Morocco confronts past rights abuses

Morocco is confronting the stains of past human rights abuses with public testimony about tortures and disappearances in the kingdom.

    Human rights bodies have condemned the late king Hasan

    The hearings to be broadcast live on national radio and

    television were organised by a state body

    empowered to look into widespread abuses committed over a period

    of 43 years, from independence from France in 1956 to 1999.

    The Equity and Reconciliation Commission (IER) was tasked

    with investigating and documenting "grave" human rights abuses,

    notably during the 1960s and 1970s, a period under the rule of

    the late King Hasan II known in Morocco as "the years of lead".

    However, to avoid reviving old tensions, there will be no

    naming of names as participants are not allowed to identify

    individuals responsible for the violations.

    Some of the torturers are believed to still hold high

    positions in the state apparatus, particularly the military.

    The IER says it has received 22,000 files. About 200 people -

    victims, relatives and witnesses - were given an opportunity

    for 20 minutes each to present testimony and tell their tales of

    arbitrary detentions, disappearances or torture at the hands of

    security agents.

    Torture

    The hearings, to start on Tuesday evening in the capital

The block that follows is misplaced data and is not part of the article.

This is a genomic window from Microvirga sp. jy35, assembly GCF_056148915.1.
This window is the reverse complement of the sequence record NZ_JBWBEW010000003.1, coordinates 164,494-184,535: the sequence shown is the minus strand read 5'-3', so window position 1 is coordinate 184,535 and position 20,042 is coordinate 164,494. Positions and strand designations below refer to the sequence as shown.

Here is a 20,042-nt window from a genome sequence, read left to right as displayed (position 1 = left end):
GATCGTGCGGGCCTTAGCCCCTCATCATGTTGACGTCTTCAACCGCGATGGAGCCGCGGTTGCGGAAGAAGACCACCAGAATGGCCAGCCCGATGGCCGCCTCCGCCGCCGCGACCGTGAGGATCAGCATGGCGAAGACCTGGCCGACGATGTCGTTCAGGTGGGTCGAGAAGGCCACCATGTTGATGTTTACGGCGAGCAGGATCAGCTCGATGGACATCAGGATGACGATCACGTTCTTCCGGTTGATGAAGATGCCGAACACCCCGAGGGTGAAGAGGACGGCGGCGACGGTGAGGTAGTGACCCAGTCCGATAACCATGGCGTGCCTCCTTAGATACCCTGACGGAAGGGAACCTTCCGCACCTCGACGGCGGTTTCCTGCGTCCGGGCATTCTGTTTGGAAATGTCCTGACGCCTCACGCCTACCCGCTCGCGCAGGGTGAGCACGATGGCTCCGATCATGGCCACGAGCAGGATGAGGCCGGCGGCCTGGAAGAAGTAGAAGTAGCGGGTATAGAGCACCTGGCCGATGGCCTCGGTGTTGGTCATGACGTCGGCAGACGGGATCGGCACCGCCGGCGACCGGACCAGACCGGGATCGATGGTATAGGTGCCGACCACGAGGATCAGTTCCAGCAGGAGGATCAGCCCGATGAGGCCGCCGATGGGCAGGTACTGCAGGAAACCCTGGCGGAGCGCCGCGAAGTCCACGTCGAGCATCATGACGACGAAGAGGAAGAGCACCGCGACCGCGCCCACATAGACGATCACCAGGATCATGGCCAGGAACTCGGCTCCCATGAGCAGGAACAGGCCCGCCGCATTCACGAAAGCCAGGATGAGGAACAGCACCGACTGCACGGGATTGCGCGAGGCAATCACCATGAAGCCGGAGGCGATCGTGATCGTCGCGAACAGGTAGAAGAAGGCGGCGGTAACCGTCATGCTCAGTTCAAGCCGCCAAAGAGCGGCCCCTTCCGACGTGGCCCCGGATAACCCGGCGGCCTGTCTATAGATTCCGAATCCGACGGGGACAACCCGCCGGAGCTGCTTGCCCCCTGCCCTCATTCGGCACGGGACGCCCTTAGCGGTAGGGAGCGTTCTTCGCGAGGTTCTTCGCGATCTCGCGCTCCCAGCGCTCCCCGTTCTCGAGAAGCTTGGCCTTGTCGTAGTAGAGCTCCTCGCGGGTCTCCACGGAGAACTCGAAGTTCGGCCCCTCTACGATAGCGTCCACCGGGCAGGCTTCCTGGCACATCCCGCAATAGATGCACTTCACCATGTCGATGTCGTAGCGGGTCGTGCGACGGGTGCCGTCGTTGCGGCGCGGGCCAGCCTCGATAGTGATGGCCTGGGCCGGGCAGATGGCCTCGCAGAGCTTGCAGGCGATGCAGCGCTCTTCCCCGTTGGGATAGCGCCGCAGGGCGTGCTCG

Rabat, are scheduled to take place in 10 different cities across

    the kingdom over a period of 10 weeks.

    "It's almost unheard of in this part of the world for

    victims to be given an official platform to relate their

    experiences of abuse"

    Hanni Megally, International Centre for Transitional Justice

    "The impact of these hearings ... will be enormous, not only

    in the country but throughout the region," said Hanni Megally,

    director for the Middle East and North Africa at the US-based

    International Centre for Transitional Justice.

    "It's almost unheard of in this part of the world for

    victims to be given an official platform to relate their

    experiences of abuse," he said.

    The IER, led by respected former political prisoner Driss

    Benzekri, is expected to present a final report in April that

    will set out the reasons and institutional responsibilities for

    grave violations up to 1999.

    Most victims have asked for reparations, mainly in the form of

    financial compensation.

    But the commission's statute was a disappointment for many human

    rights activists in Morocco who had lobbied for punishment of

    those responsible for torturing or killing political dissidents.

    Security apparatus

    "This is a good initiative but conditions of transparency

    must be met at these hearings," said Abd Allah bin Abd al-Salam, a

    member of Morocco's main independent human rights group AMDH.

    King Muhammad VI is more
    reform-minded than his father

    "Witnesses ... must be allowed to give names of people

    responsible for past human rights violations. One can't talk

    about truth if these torturers still occupy cushy jobs in the

    state and in its institutions," he said.

    Long considered the

    most Western-oriented country in the Arab world, Morocco was

    ruled for 38 years until his death in 1999 by a monarch who

    relied on a ruthless security apparatus.

    King Hasan, human rights groups and historians say,

    imprisoned thousands of perceived opponents, leftists, Islamists

    as well as real and imagined coup plotters.

    Soon after ascending the throne, his son, now

    41, created a board that financially compensated 4000 victims

    of past abuses.

    SOURCE: Reuters


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